The European Union Delegation to Singapore issued a statement on Thursday (19 May 2016) in agreement with the EU Heads of Mission and the Embassy of Switzerland:
The European Union (EU) and Switzerland call on the Singapore Cabinet to grant clemency to 32-year-old Malaysian Kho Jabing.
Apart from the call for clemency to be granted, the EU, its Member States and Switzerland also continue to call on the Singaporean authorities to adopt a moratorium on executions.
The EU and Switzerland noted that whilst they do not refute the seriousness of the crime, they hold a principled position against the death penalty and are opposed to the use of capital punishment under any circumstances.
It is stated by the two entities that death penalty has not been shown in any way to act as a deterrent to crime. Furthermore, any errors – inevitable in any legal system – are irreversible. The EU and Switzerland will continue in their pursuit of the abolition of the death penalty worldwide.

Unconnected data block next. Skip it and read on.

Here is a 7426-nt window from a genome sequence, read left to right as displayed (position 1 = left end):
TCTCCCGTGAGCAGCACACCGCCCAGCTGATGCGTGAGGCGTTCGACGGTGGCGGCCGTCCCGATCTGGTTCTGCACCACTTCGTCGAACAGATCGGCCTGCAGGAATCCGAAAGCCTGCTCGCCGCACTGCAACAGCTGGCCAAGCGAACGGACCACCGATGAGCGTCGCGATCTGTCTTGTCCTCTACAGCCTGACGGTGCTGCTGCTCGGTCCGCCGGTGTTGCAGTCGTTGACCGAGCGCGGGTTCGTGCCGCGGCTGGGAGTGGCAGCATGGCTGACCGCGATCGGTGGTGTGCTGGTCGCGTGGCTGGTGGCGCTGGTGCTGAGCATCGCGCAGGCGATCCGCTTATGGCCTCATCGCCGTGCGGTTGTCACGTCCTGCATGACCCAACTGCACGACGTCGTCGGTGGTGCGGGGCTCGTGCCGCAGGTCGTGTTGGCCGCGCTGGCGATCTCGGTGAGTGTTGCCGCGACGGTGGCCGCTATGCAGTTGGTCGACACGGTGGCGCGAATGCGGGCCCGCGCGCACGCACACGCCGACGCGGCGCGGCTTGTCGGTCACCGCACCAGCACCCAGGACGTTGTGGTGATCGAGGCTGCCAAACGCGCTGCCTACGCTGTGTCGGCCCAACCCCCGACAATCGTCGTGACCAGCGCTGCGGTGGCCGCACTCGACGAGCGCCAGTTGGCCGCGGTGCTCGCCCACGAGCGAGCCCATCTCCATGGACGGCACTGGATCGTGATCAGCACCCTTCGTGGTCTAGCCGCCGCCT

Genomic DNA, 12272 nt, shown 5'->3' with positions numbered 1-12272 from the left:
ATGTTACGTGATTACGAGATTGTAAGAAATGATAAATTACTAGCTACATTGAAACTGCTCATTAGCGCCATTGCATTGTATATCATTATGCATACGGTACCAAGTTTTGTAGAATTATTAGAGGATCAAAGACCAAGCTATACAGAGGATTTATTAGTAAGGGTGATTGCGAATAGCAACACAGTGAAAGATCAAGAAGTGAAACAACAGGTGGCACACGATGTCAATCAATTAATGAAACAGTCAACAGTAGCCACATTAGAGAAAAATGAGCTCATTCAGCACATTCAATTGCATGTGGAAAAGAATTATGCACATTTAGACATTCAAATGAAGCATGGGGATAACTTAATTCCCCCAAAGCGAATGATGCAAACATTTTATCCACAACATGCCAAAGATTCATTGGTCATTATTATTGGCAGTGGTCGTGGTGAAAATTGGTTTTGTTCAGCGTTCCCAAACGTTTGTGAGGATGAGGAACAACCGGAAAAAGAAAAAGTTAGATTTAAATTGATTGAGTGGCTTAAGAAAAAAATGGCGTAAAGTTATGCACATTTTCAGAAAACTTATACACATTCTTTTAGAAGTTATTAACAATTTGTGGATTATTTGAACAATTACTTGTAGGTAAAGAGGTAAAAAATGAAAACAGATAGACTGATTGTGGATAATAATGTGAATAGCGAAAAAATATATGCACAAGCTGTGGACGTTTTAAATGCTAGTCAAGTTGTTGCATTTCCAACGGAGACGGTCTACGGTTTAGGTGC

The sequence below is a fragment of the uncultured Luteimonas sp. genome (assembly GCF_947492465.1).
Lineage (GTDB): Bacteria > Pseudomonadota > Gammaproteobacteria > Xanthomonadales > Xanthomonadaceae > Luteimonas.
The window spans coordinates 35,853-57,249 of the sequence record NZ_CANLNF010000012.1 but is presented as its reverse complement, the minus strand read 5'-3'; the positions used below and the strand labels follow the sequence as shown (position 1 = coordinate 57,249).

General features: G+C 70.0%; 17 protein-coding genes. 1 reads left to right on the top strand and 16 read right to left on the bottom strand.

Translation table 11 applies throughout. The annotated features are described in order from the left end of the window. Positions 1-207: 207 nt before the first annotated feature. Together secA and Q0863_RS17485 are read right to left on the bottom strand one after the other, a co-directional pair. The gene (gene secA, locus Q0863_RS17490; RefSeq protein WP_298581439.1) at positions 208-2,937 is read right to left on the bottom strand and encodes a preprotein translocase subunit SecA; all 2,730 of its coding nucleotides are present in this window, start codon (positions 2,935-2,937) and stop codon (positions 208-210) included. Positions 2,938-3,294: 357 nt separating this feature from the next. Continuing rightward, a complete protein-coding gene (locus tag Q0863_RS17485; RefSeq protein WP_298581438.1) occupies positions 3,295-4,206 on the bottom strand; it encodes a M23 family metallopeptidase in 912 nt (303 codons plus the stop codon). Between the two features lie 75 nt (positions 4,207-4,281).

“The EU and Switzerland join all of those who have asked for a review of Singapore’s current policy on the death penalty.”
Last year on 24 April, EU called for Singapore to reinstate its earlier moratorium on capital punishment after Muhammad Kadar, 39 was executed at Changi Prison Complex on 17 April. Muhammad Kadar was convicted of stabbing a 69-year-old neighbour to death in her flat while robbing her. (read the case here)
EU wrote in its statement, “The European Union calls on the Singaporean authorities to stop all pending executions and to reinstate its earlier moratorium on capital punishment as a first step towards definitive abolition of the death penalty,”